Nini's "masa ball soup" impressed all of the judges, though she worried about the simplicity of her masa dumpling and coconut-ginger chicken broth dish. Jamie managed to snag some duck from Lisa and made a duck mole taco with lime crema and fire-roasted chile salsa. The judges nodded but didn't say much otherwise. Bryan did a short rib with charred eggplant puree, fermented radish, and butternut squash vinaigrette that Tom complimented simply by saying it was the first dish that wasn't sweet. Finally, Malarkey makes a beef tartare over fried rice with kimchi vinaigrette, peanut "crack" and fermented egg yolk. He's super confident and bouncing off the walls, as usual. Ruth, who is at her snarky best, says his dish is a "show-off dish" that is what people hate about restaurants. Ha!

Ruth compliments Jenn's vegetarian chickpea and navy bean stew with hominy, herb yogurt, cashews, and pickled red onion by saying it "really honored the challenge." Lee Anne's dish of hayashi with black plums, tomato-seaweed gelee, king crab vinaigrette, and mozzarella got an eyebrow raise from Italian Tom at the combo of fish and cheese, but not much other comment. And finally, Stephanie's "Indian taco" of crispy lamb, curried peas, carrot relish, and cheese on homemade grilled naan earned her a sneer from Padma. Never try to impress Padma with Indian food if you don't actually know anything about Indian food. Or even if you do.

Judges' Table: Bryan, Kevin, and Nini are on top. Tom calls Nini's soup "penicillin in a jar" and claims to have gotten some to go because he is feeling under the weather. Gail says that Bryan's short rib was a departure from anything he's made before, but still had his signature refinement. But Kevin's dish was deemed the best tribute to Jonathan Gold. He fought back tears as he is overwhelmed by the win and the fact that that mofo cancer didn't bring him down.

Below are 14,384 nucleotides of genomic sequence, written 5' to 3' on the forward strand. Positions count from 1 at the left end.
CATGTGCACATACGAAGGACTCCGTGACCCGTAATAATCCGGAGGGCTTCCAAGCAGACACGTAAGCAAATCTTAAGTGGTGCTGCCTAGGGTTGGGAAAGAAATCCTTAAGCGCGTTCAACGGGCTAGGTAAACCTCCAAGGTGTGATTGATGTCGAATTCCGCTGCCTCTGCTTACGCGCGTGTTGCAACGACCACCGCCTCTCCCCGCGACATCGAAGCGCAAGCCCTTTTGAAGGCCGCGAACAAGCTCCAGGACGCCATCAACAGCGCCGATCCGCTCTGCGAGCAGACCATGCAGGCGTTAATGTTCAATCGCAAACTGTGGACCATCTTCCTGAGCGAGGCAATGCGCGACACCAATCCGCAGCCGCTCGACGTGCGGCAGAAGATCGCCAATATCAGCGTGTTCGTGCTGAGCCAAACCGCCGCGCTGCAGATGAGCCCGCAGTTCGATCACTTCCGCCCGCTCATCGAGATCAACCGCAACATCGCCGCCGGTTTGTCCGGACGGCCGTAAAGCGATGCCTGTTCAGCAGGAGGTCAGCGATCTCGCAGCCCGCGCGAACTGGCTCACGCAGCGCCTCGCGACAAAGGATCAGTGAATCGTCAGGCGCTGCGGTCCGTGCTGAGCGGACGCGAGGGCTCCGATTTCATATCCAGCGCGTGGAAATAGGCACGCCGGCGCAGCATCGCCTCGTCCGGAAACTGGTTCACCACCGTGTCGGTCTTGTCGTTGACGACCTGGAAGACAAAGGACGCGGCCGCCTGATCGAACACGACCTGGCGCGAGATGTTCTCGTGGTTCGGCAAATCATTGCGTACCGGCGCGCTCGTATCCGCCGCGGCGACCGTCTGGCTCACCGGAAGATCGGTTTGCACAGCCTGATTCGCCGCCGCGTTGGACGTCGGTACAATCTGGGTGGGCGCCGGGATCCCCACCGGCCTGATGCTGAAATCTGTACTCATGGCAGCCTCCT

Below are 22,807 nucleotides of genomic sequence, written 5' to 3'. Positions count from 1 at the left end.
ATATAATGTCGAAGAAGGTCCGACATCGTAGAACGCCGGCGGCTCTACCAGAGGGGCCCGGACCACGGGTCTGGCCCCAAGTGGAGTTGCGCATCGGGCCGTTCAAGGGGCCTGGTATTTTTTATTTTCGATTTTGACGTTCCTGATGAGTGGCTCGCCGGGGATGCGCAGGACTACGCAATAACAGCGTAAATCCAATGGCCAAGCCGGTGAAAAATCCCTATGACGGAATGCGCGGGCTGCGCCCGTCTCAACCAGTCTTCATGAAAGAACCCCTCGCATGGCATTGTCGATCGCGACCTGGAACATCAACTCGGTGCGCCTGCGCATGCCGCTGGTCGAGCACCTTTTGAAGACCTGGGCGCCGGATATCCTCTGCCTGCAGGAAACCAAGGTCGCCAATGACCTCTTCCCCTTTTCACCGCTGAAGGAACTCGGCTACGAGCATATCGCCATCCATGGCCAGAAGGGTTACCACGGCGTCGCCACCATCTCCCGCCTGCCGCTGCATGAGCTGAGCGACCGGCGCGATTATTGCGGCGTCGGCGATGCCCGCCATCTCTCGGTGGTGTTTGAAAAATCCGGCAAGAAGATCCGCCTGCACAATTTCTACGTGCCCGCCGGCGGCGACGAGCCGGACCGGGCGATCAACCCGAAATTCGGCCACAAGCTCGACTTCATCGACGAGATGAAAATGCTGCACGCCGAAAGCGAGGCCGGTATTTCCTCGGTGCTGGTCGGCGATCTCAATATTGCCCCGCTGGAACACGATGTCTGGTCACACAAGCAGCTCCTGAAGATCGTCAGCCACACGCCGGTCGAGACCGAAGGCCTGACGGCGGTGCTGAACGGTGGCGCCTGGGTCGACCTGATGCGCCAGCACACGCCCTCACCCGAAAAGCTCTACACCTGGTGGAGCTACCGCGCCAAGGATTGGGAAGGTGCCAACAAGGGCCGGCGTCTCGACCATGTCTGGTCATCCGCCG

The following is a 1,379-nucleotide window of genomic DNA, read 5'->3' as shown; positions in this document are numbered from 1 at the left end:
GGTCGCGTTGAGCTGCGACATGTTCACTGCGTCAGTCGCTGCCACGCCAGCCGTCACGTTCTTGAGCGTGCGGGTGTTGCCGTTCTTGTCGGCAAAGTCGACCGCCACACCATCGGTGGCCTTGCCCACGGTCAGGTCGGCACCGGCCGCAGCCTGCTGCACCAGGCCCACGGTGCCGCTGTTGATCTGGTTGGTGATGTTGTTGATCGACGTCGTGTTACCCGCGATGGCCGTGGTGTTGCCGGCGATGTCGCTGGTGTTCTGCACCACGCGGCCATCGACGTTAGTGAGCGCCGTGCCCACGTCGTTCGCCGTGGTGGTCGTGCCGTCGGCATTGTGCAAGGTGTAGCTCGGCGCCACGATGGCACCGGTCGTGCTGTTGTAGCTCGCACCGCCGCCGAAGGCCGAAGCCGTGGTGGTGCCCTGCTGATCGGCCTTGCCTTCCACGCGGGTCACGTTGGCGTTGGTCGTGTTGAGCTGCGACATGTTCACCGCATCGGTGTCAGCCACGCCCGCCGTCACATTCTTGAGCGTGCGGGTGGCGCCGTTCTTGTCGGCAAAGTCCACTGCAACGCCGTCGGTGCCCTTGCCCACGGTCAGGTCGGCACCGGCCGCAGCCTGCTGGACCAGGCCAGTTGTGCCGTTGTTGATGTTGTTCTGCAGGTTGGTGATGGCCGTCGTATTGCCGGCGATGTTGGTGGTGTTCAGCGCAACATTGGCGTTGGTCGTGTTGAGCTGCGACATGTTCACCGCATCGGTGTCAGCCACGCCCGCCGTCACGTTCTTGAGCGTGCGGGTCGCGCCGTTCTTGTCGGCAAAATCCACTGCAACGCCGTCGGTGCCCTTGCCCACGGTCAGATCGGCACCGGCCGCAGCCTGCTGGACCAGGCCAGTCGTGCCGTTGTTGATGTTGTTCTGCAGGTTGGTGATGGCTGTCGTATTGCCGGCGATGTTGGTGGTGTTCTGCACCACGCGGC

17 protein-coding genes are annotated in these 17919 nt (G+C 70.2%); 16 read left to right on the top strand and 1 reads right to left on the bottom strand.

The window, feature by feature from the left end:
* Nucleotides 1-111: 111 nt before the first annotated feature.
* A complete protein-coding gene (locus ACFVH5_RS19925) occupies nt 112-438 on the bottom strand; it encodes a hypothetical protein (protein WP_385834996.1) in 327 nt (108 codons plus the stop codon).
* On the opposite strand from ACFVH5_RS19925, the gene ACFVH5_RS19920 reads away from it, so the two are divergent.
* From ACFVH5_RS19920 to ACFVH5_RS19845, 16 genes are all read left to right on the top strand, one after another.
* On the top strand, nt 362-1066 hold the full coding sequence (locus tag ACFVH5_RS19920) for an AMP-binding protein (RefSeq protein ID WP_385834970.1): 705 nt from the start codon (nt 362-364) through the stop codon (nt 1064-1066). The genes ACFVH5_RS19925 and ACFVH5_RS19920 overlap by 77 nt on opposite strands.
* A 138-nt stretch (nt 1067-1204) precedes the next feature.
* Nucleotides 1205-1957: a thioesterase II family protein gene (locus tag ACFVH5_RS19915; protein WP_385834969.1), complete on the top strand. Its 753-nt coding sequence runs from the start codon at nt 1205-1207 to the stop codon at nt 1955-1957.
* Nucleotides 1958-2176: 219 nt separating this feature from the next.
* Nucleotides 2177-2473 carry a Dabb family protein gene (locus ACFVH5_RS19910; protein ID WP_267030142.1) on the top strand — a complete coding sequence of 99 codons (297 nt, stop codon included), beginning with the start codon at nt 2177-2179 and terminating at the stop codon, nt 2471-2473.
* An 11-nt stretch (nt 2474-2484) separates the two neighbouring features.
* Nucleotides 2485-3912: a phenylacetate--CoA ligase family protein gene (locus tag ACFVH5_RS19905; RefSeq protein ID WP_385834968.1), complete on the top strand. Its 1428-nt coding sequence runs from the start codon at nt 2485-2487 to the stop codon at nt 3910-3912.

Angelo, Stephanie, and Eric are on the bottom. Tom again said that Angelo's dish was too much like dessert, as if a pastry chef had coached him on it. Ruth said the tuna "died in vain." Zing! Stephanie's nacho got flayed by Padma, who said it lacked salt, acid, and a POV. Bam! And Eric's cabbage and lack of cohesiveness got him a thumb's down. Ruth opines, "I feel the bottom three chefs forgot that food has to be delicious." Zow! Ruth was on fi-yah!

I wanted Angelo to go home because of the whole "too-MARE-ick" thing, and I got my wish. Sorry  (not sorry), guy.